The difference here is that Cumberbatch’s flawless performance ensures that Turing IS the film. And so history is finally put straight as a genius estimated to have saved 14 million lives but who was later prosecuted for homosexuality in 1952, and forced to submit to a treatment of chemical castration with oestrogen injections rather than serve time behind bars receives the credit he deserves.
On December 24, 2013, Turing was awarded a rare posthumous pardon by The Queen. The Imitation Game ends in impressively moving and very moral fashion on behalf of a man way ahead of his time.
NATIVITY 3: DUDE, WHERE’S MY DONKEY (U)
DEBBIE Isitt’s third improvised film in her family-friendly Nativity! trilogy is another colour-enhanced, deliberately bright, light-hearted, escapist Christmas romp.
Its choc full of flashmob singing performances and, as regular fans will expect, junior equivalents of Britain’s Got Talent auditions.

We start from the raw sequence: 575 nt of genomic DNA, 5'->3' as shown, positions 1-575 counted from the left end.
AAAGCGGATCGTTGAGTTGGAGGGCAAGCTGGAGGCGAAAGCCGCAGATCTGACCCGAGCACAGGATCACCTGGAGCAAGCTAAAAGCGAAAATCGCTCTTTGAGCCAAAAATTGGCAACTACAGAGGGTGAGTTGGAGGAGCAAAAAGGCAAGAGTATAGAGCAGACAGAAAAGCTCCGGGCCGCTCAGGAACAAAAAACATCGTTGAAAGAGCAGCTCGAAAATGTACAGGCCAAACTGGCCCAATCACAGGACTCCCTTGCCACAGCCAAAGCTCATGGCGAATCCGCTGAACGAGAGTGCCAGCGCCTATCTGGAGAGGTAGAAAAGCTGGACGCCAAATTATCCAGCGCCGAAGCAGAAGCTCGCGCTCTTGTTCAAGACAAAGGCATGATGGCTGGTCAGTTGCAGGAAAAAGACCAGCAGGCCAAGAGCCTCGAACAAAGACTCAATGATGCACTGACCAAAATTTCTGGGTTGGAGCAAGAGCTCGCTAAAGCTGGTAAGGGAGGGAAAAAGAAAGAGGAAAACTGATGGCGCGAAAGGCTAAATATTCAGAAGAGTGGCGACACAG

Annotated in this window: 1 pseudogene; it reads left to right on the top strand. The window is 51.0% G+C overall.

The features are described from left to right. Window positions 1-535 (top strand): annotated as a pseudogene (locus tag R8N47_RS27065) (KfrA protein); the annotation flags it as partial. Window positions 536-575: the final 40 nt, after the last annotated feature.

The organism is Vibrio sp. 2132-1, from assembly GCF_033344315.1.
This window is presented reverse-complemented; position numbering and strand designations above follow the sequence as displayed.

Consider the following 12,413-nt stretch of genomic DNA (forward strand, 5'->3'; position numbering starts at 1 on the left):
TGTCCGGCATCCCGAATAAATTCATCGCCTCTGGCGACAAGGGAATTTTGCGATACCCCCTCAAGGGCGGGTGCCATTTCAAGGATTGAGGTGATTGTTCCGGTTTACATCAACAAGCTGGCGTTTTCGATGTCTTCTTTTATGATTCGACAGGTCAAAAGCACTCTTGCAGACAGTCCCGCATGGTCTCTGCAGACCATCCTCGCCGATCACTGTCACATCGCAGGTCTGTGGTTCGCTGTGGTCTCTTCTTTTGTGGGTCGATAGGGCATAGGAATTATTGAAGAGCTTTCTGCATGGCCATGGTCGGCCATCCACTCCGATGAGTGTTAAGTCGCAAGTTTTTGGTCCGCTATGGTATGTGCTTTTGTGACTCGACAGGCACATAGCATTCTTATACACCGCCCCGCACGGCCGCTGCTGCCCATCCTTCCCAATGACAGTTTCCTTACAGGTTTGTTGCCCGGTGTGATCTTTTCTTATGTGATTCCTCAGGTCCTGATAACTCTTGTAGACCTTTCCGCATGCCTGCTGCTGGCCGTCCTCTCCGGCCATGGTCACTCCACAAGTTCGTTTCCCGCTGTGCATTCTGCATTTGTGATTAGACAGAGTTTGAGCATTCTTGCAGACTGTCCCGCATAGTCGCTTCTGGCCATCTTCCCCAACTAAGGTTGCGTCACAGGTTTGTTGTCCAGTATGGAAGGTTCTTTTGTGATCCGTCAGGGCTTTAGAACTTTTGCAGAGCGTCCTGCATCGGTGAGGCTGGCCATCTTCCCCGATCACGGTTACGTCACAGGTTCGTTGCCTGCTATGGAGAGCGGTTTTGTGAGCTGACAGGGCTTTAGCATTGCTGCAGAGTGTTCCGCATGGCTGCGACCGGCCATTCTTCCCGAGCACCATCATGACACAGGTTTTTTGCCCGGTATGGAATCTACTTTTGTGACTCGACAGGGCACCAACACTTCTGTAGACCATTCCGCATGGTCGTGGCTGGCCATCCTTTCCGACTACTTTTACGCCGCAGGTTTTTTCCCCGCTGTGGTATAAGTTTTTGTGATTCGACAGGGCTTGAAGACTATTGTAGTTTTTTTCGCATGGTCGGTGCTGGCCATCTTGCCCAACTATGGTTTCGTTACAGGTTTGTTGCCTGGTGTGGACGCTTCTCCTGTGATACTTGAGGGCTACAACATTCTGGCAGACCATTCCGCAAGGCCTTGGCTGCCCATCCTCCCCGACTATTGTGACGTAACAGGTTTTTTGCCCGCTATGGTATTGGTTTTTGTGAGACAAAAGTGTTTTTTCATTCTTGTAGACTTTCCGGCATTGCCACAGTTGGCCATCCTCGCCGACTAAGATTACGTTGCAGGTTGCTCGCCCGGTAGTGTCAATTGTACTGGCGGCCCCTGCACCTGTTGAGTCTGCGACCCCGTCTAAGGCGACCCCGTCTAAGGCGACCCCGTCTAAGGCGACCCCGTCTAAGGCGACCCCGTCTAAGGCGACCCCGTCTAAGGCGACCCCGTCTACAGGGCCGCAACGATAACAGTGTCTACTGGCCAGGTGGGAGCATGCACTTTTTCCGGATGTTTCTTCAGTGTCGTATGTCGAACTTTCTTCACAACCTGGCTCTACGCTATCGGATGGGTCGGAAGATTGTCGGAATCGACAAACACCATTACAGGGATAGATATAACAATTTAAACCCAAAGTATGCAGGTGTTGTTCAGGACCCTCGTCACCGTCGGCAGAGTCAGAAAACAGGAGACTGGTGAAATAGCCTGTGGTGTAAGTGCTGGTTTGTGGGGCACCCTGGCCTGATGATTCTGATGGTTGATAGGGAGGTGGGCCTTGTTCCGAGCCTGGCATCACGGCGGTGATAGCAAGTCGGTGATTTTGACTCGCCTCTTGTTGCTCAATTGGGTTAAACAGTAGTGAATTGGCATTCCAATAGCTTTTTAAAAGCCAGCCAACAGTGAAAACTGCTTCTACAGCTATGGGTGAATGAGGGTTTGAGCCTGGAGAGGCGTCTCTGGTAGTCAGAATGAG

Super teacher Mr Shepherd (Martin Clunes) arrives at St Bernadette’s, where Celia Imrie is playing the new head, Mrs Keen. Five years after Nativity! (2009), hapless teaching assistant Mr Poppy (Marc Wootton) is still trying to do the right thing for pupils.
This year, there is a competition to be won to take children to New York, so there’s no guessing where the film will end up, especially as Sophie (Catherine Tate) is waiting to marry Mr Shepherd.
But when he loses his memory, Mr Shepherd goes into a childlike state and faces a battle to rediscover who he is.
Written and directed with unfailing gusto by Debbie Isitt, edited at home by her husband Nicky Ager and starring daughter Sydney as Sadie, Nativity 3 is a chance to escape festive shopping chores with a deeper taste of Christmas.
The scene were Mr Shepherd tries to fathom the difference between God and Santa is achingly close to the truth of modern life.
Birmingham-born and Coventry-based, Isitt makes admirably good use of regional film locations like Drayton Manor Theme Park and Bourton Model Village.
Yet she also unselfishly captures London at its best before hopping across the Atlantic to put a cherry on top of her Christmas cake.